First a shameless plug: If you’re interested in learning more, check out my online course, The Art of Teaching Beginners. This course provides a complete blueprint for teaching new students and includes the ultimate four-week beginners’ series that you can teach in your local community.
On episode 139 of Yogaland podcast, Andrea and I talked about the challenges to go along with teaching beginners is balancing in mixed-level classes. (You can listen here.) In an ideal world, new students would come to an introduction to yoga series before attending mixed-level classes, but this is often not the case. So, teachers have to be prepared to balance the needs of students with varying degrees of skill and experience.
In this post, I share my best tips for nurturing the beginning students in your classes, making them feel welcome, and challenging your other, more experienced, students, too.
Top 3 Challenges of Working with Beginning Students in Mixed-Level Yoga Classes and How to Address Them
Challenge: Meeting Everyone’s Needs
As teachers, we strive to include and support every student in our class. However, there are significant limitations to our ability to take care of disparate needs, especially when beginners come to mixed-level or experienced-level classes.
Tip for Meeting Different Needs:
My best advice is to be kind, do your best to provide variations, and to surrender the idea that you’ll be able to make everyone’s experience perfect.
Challenge: Keeping Beginners Safe in a Mixed-Level Yoga Class
Maintaining safety is paramount in all yoga classes. There are several things that you can do to promote safety for all your students in your classes.
Tips for Keeping Beginners Safe in Mixed-Level Yoga Classes:
Create a culture of safety.
First, you can promote safety through culture that you shape in your classes. This means that aren’t telling your students to “push it” or that they can “handle anything as long as they are breathing deeply.” Instead, encourage the process of students listening to their bodies and taking care of themselves. Regularly communicate to your class that yoga can be challenging and, at times uncomfortable, but it should never hurt. If something hurts, stop doing the pose and ask for the teacher’s feedback about the posture when the class is over.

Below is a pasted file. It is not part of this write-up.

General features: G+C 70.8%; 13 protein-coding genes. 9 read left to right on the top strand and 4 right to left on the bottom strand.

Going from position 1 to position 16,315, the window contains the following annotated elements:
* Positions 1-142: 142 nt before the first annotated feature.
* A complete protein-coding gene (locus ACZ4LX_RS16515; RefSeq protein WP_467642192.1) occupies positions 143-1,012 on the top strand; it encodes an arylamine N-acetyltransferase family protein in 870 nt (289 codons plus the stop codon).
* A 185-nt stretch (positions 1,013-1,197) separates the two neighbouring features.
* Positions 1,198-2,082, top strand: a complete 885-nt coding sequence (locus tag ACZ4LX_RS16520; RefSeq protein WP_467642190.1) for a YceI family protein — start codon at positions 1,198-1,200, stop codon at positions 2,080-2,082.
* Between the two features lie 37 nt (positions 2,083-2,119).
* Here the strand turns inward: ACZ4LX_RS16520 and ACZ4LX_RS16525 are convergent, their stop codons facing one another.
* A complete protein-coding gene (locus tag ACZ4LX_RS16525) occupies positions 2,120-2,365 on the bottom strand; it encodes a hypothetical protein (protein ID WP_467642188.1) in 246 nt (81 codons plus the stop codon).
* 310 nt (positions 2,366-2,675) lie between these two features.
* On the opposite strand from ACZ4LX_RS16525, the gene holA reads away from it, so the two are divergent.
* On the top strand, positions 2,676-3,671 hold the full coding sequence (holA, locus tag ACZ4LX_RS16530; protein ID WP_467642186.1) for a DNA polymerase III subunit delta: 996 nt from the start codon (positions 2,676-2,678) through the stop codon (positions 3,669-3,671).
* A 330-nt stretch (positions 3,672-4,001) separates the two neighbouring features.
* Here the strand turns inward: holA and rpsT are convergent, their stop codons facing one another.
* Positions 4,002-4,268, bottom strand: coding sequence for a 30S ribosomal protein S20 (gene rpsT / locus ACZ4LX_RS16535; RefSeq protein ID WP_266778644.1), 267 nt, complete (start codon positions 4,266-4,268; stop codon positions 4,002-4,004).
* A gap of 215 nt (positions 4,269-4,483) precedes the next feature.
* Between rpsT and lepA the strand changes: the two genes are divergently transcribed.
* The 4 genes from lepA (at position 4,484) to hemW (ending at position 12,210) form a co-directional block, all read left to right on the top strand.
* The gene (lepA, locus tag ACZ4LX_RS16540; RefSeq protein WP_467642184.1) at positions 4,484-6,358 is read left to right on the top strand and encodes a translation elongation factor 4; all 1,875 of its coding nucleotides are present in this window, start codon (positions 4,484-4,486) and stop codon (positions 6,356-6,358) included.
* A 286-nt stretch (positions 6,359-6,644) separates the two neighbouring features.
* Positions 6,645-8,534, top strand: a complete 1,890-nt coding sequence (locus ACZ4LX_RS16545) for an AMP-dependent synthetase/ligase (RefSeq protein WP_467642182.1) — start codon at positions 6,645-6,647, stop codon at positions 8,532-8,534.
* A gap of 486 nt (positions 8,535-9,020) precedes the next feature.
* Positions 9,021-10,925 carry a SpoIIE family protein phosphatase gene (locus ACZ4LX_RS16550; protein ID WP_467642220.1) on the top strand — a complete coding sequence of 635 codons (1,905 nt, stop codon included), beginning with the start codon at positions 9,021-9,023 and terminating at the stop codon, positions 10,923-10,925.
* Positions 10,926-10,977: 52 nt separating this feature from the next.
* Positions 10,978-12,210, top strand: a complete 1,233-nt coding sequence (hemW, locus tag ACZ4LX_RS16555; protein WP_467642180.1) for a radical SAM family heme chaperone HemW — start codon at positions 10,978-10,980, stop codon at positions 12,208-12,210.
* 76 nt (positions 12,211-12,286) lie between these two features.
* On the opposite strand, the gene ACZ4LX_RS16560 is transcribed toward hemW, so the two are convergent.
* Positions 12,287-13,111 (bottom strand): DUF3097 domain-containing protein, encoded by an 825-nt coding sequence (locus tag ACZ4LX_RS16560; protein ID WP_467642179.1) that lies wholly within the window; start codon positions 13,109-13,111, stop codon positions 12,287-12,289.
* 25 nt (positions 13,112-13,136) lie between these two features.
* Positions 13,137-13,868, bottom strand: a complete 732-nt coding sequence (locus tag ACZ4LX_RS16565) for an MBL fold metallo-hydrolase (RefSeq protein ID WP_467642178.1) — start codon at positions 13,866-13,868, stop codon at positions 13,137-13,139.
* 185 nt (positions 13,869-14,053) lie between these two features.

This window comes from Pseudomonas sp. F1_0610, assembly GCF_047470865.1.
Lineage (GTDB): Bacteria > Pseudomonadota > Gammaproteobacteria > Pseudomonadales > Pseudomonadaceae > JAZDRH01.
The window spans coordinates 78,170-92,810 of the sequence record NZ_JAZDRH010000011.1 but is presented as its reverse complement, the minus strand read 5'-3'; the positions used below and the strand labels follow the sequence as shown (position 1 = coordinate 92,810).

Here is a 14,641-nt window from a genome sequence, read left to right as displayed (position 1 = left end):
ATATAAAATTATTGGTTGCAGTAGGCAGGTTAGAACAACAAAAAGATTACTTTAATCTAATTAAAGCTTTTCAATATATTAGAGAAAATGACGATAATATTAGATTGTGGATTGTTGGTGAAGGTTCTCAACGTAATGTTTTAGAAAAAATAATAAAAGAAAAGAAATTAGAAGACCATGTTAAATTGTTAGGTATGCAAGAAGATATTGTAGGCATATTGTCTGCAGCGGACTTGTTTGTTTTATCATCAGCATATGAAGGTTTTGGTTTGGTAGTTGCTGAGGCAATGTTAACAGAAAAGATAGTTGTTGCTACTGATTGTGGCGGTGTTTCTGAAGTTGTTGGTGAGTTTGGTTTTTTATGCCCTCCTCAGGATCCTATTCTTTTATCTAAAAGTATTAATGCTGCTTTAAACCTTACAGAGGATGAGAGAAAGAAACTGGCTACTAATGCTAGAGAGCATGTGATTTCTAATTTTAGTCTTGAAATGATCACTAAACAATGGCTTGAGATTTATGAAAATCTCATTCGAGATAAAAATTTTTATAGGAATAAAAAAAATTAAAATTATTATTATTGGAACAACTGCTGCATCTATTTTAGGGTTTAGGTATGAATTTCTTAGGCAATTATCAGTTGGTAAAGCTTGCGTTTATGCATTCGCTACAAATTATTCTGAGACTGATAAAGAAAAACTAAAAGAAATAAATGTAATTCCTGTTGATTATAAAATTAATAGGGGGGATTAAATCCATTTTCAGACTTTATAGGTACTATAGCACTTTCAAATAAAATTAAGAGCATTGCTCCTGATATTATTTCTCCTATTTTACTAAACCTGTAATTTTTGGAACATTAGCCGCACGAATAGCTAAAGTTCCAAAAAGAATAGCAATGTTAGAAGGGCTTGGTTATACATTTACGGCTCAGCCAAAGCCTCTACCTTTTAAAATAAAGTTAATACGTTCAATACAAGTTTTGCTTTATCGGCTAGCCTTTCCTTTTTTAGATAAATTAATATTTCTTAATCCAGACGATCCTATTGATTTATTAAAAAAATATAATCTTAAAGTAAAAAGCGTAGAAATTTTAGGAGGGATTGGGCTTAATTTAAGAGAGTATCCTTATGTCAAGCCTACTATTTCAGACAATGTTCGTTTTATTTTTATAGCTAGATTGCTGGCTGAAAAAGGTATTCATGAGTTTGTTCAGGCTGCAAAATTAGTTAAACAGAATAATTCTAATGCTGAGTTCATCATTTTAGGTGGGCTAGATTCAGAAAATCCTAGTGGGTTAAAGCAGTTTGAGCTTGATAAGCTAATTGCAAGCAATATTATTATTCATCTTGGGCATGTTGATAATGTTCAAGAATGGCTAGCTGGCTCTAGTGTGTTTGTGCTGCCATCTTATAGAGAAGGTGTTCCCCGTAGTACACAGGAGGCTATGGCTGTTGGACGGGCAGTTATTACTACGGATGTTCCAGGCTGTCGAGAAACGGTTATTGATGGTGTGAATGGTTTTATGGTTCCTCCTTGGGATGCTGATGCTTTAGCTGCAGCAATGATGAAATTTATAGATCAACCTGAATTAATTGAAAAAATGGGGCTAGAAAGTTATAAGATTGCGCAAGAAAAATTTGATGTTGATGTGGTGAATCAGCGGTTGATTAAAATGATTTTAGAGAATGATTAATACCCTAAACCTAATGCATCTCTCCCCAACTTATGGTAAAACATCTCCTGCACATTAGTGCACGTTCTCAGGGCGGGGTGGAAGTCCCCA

The second key to promoting safety is to make it clear to beginners that they are responsible for paying attention to the comfort of their bodies. Let students know that you will let them know if you see any obvious misalignments. But, ultimately, students know their own body best and should come out of poses that don’t feel appropriate.
Address safety concerns first.
The third and fourth keys to promoting safety may overlap. The third key is that if you see a misalignment that may be injurious—or a beginner doing a variation that is clearly inappropriate for their level—communicate this to them. The fourth key is to not allow beginners to do inversions unless they are closely supervised. If you see a beginner doing an inversion—even Shoulderstand—and it looks precarious, make sure to have them come out of the posture and provide them with something else to practice.
Challenge: Keeping Beginners Engaged in a Mixed-Level Class
This may be the most significant challenge for working with beginners in a mixed-level class.
Tips for Keeping Beginners Engaged:
First, help manage new students expectations in a mixed-level class. I like to tell new students in this scenario that their goals should be to learn a couple of things and have a good time. I always let them know that learning takes repetition and consistency over time. I also remind them that no one is watching them and there is nobody to impress or disappoint. Finally, I try to convince them that learning takes years and that the yoga room is good place to get lost and confused at times.
Second, I always include the simplest way to do every posture throughout the class.
Then, I amplify intensity as the class proceeds. For example, everyone starts with Locust and Cobra before Chaturanga and Up Dog. This way, new students see the value of the simpler options. When new students see the value of simple options, they are more likely to take them instead of jumping forward to the hardest option that may not be appropriate for them.
Leave room for exploration.
Lastly, I try to let students experiment and make mistakes without correcting every single alignment issue they’re having—unless there is a clear probability of injury.